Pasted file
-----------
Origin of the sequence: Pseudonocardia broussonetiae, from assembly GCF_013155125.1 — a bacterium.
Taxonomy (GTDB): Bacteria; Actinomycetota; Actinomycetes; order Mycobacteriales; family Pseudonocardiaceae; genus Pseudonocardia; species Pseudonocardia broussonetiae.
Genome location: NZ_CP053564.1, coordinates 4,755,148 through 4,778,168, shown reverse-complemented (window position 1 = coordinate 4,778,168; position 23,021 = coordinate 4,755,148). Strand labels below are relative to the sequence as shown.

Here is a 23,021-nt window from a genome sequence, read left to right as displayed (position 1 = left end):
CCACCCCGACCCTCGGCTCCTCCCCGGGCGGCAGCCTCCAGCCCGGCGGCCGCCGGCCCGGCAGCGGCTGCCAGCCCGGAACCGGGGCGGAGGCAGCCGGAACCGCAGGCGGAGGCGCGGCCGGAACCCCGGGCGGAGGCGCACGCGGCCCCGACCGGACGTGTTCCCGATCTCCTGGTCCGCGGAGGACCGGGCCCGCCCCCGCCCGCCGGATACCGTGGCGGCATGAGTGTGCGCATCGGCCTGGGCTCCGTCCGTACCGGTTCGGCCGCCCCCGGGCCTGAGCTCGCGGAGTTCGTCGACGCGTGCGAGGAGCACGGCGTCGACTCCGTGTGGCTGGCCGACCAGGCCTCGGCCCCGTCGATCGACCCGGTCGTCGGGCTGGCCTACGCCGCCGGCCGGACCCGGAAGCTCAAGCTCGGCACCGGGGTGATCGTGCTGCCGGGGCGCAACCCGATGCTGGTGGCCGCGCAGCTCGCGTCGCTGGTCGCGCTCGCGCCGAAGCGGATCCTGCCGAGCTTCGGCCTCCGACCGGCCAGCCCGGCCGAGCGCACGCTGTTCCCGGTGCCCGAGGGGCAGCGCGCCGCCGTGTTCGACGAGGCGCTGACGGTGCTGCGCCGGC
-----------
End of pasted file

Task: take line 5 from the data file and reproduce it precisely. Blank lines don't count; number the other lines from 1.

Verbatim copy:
CCACCCCGACCCTCGGCTCCTCCCCGGGCGGCAGCCTCCAGCCCGGCGGCCGCCGGCCCGGCAGCGGCTGCCAGCCCGGAACCGGGGCGGAGGCAGCCGGAACCGCAGGCGGAGGCGCGGCCGGAACCCCGGGCGGAGGCGCACGCGGCCCCGACCGGACGTGTTCCCGATCTCCTGGTCCGCGGAGGACCGGGCCCGCCCCCGCCCGCCGGATACCGTGGCGGCATGAGTGTGCGCATCGGCCTGGGCTCCGTCCGTACCGGTTCGGCCGCCCCCGGGCCTGAGCTCGCGGAGTTCGTCGACGCGTGCGAGGAGCACGGCGTCGACTCCGTGTGGCTGGCCGACCAGGCCTCGGCCCCGTCGATCGACCCGGTCGTCGGGCTGGCCTACGCCGCCGGCCGGACCCGGAAGCTCAAGCTCGGCACCGGGGTGATCGTGCTGCCGGGGCGCAACCCGATGCTGGTGGCCGCGCAGCTCGCGTCGCTGGTCGCGCTCGCGCCGAAGCGGATCCTGCCGAGCTTCGGCCTCCGACCGGCCAGCCCGGCCGAGCGCACGCTGTTCCCGGTGCCCGAGGGGCAGCGCGCCGCCGTGTTCGACGAGGCGCTGACGGTGCTGCGCCGGC